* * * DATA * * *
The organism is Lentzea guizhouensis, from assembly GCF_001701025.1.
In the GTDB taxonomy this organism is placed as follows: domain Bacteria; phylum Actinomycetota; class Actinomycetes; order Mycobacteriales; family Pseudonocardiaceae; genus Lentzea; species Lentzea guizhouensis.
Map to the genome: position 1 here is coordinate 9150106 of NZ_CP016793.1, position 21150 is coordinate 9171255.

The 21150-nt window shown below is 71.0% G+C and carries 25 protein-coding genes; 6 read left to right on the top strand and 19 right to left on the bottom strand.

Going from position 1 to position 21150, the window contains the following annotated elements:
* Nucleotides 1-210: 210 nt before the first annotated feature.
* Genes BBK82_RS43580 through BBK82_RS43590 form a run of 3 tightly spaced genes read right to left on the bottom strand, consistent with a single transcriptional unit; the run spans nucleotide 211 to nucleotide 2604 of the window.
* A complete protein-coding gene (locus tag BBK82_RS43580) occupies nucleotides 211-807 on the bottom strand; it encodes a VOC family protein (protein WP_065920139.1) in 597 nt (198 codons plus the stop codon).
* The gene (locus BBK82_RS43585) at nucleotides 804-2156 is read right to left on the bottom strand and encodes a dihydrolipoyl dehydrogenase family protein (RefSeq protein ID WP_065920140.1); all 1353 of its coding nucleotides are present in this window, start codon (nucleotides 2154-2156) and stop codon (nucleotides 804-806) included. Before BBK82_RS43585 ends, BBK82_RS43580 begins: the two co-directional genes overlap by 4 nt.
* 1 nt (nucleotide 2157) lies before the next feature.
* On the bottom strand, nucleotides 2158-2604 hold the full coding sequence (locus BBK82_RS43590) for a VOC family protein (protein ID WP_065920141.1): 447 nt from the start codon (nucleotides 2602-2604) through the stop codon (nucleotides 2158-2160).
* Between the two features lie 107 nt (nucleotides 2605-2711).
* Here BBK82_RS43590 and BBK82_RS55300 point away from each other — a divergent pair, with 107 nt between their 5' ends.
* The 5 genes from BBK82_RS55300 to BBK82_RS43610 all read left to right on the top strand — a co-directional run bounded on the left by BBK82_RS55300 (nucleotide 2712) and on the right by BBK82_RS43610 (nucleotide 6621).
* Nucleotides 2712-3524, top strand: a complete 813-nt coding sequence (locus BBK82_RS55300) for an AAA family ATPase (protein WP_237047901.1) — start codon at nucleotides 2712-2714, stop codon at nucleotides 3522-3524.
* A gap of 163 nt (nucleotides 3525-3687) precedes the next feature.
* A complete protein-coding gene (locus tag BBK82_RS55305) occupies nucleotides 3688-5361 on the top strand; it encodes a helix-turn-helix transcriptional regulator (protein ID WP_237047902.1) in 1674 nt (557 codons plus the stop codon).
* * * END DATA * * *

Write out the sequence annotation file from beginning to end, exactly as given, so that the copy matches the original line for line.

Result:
The organism is Lentzea guizhouensis, from assembly GCF_001701025.1.
In the GTDB taxonomy this organism is placed as follows: domain Bacteria; phylum Actinomycetota; class Actinomycetes; order Mycobacteriales; family Pseudonocardiaceae; genus Lentzea; species Lentzea guizhouensis.
Map to the genome: position 1 here is coordinate 9150106 of NZ_CP016793.1, position 21150 is coordinate 9171255.

The 21150-nt window shown below is 71.0% G+C and carries 25 protein-coding genes; 6 read left to right on the top strand and 19 right to left on the bottom strand.

Going from position 1 to position 21150, the window contains the following annotated elements:
* Nucleotides 1-210: 210 nt before the first annotated feature.
* Genes BBK82_RS43580 through BBK82_RS43590 form a run of 3 tightly spaced genes read right to left on the bottom strand, consistent with a single transcriptional unit; the run spans nucleotide 211 to nucleotide 2604 of the window.
* A complete protein-coding gene (locus tag BBK82_RS43580) occupies nucleotides 211-807 on the bottom strand; it encodes a VOC family protein (protein WP_065920139.1) in 597 nt (198 codons plus the stop codon).
* The gene (locus BBK82_RS43585) at nucleotides 804-2156 is read right to left on the bottom strand and encodes a dihydrolipoyl dehydrogenase family protein (RefSeq protein ID WP_065920140.1); all 1353 of its coding nucleotides are present in this window, start codon (nucleotides 2154-2156) and stop codon (nucleotides 804-806) included. Before BBK82_RS43585 ends, BBK82_RS43580 begins: the two co-directional genes overlap by 4 nt.
* 1 nt (nucleotide 2157) lies before the next feature.
* On the bottom strand, nucleotides 2158-2604 hold the full coding sequence (locus BBK82_RS43590) for a VOC family protein (protein ID WP_065920141.1): 447 nt from the start codon (nucleotides 2602-2604) through the stop codon (nucleotides 2158-2160).
* Between the two features lie 107 nt (nucleotides 2605-2711).
* Here BBK82_RS43590 and BBK82_RS55300 point away from each other — a divergent pair, with 107 nt between their 5' ends.
* The 5 genes from BBK82_RS55300 to BBK82_RS43610 all read left to right on the top strand — a co-directional run bounded on the left by BBK82_RS55300 (nucleotide 2712) and on the right by BBK82_RS43610 (nucleotide 6621).
* Nucleotides 2712-3524, top strand: a complete 813-nt coding sequence (locus BBK82_RS55300) for an AAA family ATPase (protein WP_237047901.1) — start codon at nucleotides 2712-2714, stop codon at nucleotides 3522-3524.
* A gap of 163 nt (nucleotides 3525-3687) precedes the next feature.
* A complete protein-coding gene (locus tag BBK82_RS55305) occupies nucleotides 3688-5361 on the top strand; it encodes a helix-turn-helix transcriptional regulator (protein ID WP_237047902.1) in 1674 nt (557 codons plus the stop codon).